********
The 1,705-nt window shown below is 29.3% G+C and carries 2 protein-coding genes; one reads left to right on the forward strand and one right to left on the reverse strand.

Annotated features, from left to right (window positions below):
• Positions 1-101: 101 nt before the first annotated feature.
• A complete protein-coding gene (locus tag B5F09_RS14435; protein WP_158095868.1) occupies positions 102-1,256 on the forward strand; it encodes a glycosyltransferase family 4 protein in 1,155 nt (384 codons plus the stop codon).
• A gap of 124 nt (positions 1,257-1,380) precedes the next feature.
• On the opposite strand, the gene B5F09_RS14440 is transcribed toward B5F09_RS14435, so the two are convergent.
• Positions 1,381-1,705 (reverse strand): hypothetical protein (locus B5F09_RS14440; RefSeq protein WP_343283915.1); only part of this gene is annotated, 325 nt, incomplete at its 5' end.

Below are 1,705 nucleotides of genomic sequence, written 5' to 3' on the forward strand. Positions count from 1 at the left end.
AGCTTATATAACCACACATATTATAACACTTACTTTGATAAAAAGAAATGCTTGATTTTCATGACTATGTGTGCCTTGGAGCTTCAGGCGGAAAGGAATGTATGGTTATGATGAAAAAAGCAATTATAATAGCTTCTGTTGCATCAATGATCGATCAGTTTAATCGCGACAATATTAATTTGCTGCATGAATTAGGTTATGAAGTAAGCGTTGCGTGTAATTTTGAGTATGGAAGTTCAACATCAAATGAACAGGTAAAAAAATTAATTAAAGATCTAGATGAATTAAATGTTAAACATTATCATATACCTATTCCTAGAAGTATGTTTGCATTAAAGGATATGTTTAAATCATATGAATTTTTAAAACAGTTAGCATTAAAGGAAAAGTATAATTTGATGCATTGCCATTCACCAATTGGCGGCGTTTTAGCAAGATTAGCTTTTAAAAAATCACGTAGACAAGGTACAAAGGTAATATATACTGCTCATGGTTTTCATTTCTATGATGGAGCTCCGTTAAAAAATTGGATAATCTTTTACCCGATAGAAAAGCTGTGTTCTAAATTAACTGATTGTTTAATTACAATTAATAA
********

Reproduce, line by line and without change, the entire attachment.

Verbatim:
The 1,705-nt window shown below is 29.3% G+C and carries 2 protein-coding genes; one reads left to right on the forward strand and one right to left on the reverse strand.

Annotated features, from left to right (window positions below):
• Positions 1-101: 101 nt before the first annotated feature.
• A complete protein-coding gene (locus tag B5F09_RS14435; protein WP_158095868.1) occupies positions 102-1,256 on the forward strand; it encodes a glycosyltransferase family 4 protein in 1,155 nt (384 codons plus the stop codon).
• A gap of 124 nt (positions 1,257-1,380) precedes the next feature.
• On the opposite strand, the gene B5F09_RS14440 is transcribed toward B5F09_RS14435, so the two are convergent.
• Positions 1,381-1,705 (reverse strand): hypothetical protein (locus B5F09_RS14440; RefSeq protein WP_343283915.1); only part of this gene is annotated, 325 nt, incomplete at its 5' end.

Below are 1,705 nucleotides of genomic sequence, written 5' to 3' on the forward strand. Positions count from 1 at the left end.
AGCTTATATAACCACACATATTATAACACTTACTTTGATAAAAAGAAATGCTTGATTTTCATGACTATGTGTGCCTTGGAGCTTCAGGCGGAAAGGAATGTATGGTTATGATGAAAAAAGCAATTATAATAGCTTCTGTTGCATCAATGATCGATCAGTTTAATCGCGACAATATTAATTTGCTGCATGAATTAGGTTATGAAGTAAGCGTTGCGTGTAATTTTGAGTATGGAAGTTCAACATCAAATGAACAGGTAAAAAAATTAATTAAAGATCTAGATGAATTAAATGTTAAACATTATCATATACCTATTCCTAGAAGTATGTTTGCATTAAAGGATATGTTTAAATCATATGAATTTTTAAAACAGTTAGCATTAAAGGAAAAGTATAATTTGATGCATTGCCATTCACCAATTGGCGGCGTTTTAGCAAGATTAGCTTTTAAAAAATCACGTAGACAAGGTACAAAGGTAATATATACTGCTCATGGTTTTCATTTCTATGATGGAGCTCCGTTAAAAAATTGGATAATCTTTTACCCGATAGAAAAGCTGTGTTCTAAATTAACTGATTGTTTAATTACAATTAATAA